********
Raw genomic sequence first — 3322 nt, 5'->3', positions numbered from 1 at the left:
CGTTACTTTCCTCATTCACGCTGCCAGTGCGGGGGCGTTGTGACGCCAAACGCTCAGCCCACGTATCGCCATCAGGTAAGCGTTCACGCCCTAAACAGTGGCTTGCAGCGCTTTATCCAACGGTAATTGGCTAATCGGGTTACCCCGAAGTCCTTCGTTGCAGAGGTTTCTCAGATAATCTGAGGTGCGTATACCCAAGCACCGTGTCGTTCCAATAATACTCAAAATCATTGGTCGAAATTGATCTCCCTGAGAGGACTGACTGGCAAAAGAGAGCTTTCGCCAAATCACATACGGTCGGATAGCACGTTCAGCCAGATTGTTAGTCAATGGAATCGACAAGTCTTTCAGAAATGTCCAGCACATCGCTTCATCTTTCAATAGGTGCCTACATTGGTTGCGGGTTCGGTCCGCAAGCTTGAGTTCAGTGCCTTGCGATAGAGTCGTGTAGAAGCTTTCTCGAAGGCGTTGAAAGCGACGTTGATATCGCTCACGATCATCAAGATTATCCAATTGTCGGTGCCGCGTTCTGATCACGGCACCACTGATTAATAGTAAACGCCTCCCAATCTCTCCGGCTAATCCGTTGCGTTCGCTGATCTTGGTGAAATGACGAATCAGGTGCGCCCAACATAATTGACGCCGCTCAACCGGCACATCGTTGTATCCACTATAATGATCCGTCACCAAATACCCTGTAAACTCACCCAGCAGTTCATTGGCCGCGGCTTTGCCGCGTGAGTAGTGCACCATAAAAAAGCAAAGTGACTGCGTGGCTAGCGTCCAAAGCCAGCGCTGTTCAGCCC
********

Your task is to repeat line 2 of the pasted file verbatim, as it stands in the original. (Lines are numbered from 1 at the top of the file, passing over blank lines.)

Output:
CGTTACTTTCCTCATTCACGCTGCCAGTGCGGGGGCGTTGTGACGCCAAACGCTCAGCCCACGTATCGCCATCAGGTAAGCGTTCACGCCCTAAACAGTGGCTTGCAGCGCTTTATCCAACGGTAATTGGCTAATCGGGTTACCCCGAAGTCCTTCGTTGCAGAGGTTTCTCAGATAATCTGAGGTGCGTATACCCAAGCACCGTGTCGTTCCAATAATACTCAAAATCATTGGTCGAAATTGATCTCCCTGAGAGGACTGACTGGCAAAAGAGAGCTTTCGCCAAATCACATACGGTCGGATAGCACGTTCAGCCAGATTGTTAGTCAATGGAATCGACAAGTCTTTCAGAAATGTCCAGCACATCGCTTCATCTTTCAATAGGTGCCTACATTGGTTGCGGGTTCGGTCCGCAAGCTTGAGTTCAGTGCCTTGCGATAGAGTCGTGTAGAAGCTTTCTCGAAGGCGTTGAAAGCGACGTTGATATCGCTCACGATCATCAAGATTATCCAATTGTCGGTGCCGCGTTCTGATCACGGCACCACTGATTAATAGTAAACGCCTCCCAATCTCTCCGGCTAATCCGTTGCGTTCGCTGATCTTGGTGAAATGACGAATCAGGTGCGCCCAACATAATTGACGCCGCTCAACCGGCACATCGTTGTATCCACTATAATGATCCGTCACCAAATACCCTGTAAACTCACCCAGCAGTTCATTGGCCGCGGCTTTGCCGCGTGAGTAGTGCACCATAAAAAAGCAAAGTGACTGCGTGGCTAGCGTCCAAAGCCAGCGCTGTTCAGCCC